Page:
“We don’t want the pendulum to swing so that, because we have the technology, [students] are only sitting on the computer,” she said. “I think that’s a challenge we are right now identifying and trying to figure out how to overcome.”
Jade and her classmates are also doing longer-term projects based on their interests, which they can work on outside of school or when they’ve completed their assignments. She’ll be studying Japanese animation in the coming months—and creating some episodes of her own.
The personalized-learning approach works better for her than the traditional teacher-led instruction, she said.
“You learn to work through your problems,” explained Jade. “You [can go] to your friends and ask them for help. I find that my classmates’ thinking process is a little bit more closer to mine than the teacher’s.”
And the best thing about the personalized instruction? “Feeling a sense of accomplishment at the end of the week when you’ve finished all your assignments,” Jade said.
In Emma Stout‘s 5th grade class, students decide when they’re ready to take a test.
For example, when Emma was learning decimals, “my friend was ahead of me and was taking her exit [test], but I wasn’t ready for it,” she said. “So I studied my notebook and my notes I took for the mini-lessons and I worked on a dry erase board and reviewed some problems in my notebook.”
Letting students control the pace of their work teaches self-advocacy, said Carrie Stoehr, who supports instruction in the 4th and 5th grade classrooms at Hawk Ridge. And it’s central to the way the school approaches personalized learning—the model it uses for math and English/language arts.
Generally, Emma begins class by consulting her online data tracker and a lower-tech progress gauge—a whiteboard with magnets—to see what she needs to work on that day. At some point, she’ll sit in on a mini-lesson with the teacher to learn or review a concept.
Emma knows she needs to get through more than a dozen pathways, or topics, before the end of the school year. But that doesn’t make her nervous, she said. “I can see if I’m going too slow or fast,” she said. “So I know what’s coming.”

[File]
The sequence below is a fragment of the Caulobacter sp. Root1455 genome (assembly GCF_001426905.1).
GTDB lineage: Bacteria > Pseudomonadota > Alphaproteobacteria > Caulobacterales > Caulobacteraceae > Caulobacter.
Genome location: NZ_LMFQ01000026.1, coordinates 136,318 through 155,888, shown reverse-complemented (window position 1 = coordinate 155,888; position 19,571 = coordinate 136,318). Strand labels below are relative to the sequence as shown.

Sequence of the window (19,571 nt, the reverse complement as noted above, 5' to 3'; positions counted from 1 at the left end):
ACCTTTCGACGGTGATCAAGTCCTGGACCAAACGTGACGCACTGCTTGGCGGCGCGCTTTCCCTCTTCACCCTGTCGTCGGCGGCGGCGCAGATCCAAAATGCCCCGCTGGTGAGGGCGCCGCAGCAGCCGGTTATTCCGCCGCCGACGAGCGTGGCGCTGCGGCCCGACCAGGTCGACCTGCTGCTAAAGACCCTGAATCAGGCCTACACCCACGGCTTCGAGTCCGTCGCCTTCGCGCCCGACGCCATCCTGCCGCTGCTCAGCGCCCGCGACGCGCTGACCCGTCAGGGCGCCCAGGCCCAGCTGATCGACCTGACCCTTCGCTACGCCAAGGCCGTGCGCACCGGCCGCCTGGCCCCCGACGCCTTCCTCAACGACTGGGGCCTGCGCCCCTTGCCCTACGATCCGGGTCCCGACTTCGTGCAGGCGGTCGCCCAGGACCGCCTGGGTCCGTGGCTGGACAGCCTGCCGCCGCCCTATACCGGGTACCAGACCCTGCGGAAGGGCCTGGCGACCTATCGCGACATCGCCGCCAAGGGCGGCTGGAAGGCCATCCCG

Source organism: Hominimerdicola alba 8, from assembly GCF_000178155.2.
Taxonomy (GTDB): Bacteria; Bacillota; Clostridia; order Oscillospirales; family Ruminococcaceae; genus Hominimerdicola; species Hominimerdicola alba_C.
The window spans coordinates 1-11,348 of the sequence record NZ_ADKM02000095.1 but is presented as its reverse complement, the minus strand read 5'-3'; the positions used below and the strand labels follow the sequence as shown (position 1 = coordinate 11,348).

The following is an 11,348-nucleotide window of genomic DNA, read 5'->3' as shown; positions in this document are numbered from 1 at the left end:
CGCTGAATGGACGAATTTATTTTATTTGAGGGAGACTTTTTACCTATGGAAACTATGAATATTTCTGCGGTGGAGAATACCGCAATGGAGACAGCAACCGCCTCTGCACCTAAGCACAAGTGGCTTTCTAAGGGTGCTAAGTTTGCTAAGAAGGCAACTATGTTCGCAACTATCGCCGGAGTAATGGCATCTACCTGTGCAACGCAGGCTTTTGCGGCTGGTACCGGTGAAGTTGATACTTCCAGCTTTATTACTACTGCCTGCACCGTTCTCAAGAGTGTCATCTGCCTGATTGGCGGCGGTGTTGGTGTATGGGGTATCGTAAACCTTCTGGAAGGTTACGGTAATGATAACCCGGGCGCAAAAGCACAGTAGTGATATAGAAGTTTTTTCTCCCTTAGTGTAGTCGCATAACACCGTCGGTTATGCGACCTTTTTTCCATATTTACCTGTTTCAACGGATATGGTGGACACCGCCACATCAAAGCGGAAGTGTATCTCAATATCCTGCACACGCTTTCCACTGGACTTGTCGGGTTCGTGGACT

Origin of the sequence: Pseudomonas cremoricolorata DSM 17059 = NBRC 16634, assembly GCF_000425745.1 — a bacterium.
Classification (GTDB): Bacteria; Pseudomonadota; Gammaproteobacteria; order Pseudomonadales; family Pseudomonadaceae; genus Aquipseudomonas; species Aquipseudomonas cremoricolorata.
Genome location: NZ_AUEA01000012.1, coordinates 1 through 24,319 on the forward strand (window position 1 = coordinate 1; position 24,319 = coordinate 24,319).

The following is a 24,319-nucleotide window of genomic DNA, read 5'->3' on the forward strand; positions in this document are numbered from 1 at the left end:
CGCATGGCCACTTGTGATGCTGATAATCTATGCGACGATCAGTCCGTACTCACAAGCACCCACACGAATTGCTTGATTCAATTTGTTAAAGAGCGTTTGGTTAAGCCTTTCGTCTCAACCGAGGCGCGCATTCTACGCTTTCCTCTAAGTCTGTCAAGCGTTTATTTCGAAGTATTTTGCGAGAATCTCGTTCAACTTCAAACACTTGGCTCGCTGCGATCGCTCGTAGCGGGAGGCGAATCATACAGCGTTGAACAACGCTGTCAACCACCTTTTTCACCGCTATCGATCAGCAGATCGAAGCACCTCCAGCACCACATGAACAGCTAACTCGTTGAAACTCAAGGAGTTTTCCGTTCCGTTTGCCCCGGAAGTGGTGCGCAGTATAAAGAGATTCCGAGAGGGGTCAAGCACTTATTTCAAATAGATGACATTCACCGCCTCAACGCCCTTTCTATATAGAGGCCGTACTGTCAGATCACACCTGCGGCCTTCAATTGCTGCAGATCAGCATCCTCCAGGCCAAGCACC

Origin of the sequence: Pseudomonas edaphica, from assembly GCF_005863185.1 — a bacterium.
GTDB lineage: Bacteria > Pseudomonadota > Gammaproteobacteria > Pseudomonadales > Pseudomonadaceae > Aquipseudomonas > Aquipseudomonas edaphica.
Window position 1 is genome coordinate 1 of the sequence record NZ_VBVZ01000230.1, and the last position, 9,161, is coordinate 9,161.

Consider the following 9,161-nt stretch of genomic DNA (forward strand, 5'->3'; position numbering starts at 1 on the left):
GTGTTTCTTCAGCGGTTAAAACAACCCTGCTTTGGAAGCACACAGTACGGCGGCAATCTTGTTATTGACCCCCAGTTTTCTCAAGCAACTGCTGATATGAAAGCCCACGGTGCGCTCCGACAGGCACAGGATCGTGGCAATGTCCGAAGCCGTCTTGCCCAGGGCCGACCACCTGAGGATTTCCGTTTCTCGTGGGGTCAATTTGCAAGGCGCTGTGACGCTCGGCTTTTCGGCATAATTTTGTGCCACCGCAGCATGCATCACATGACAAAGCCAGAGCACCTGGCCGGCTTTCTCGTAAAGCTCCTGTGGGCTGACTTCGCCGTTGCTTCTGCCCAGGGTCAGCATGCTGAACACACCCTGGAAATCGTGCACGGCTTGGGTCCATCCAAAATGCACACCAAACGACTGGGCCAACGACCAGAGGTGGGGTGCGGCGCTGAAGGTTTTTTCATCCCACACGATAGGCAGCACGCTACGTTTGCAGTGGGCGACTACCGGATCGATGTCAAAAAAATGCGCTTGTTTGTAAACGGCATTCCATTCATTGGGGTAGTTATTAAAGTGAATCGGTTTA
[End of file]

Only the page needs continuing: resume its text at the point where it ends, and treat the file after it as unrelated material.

Some of those pathways include above-grade-level topics, explained Stoehr. “You’ll see kids on all different objectives in one class,” she said. “One kid is doing fractions, another decimals.”
As part of her personalized instruction, Emma is taking on a cross-curricular project looking into how friction plays a role in her favorite sport: soccer. “With turf or grass, there’s different friction on the ball and the players,” she said.
If Emma needs help on something while working on her own, she can ask one of the designated class experts on the topic. In fact, students rely on each other quite a bit when they’re stuck, she said.
Knowing some students are ahead doesn’t cause tension in the class, though, she said. “We all have our differences,” she said. “We all need help on different things.”
“That’s something we’ve worked hard on here,” said Stoehr. “That’s just how you build your culture.”
Coverage of learning through integrated designs for school innovation is supported in part by a grant from the Carnegie Corporation of New York at www.carnegie.org. Education Week retains sole editorial control over the content of this coverage.
A version of this article appeared in the November 08, 2017 edition of Education Week as Students Tell Their Tales of New Ways of Learning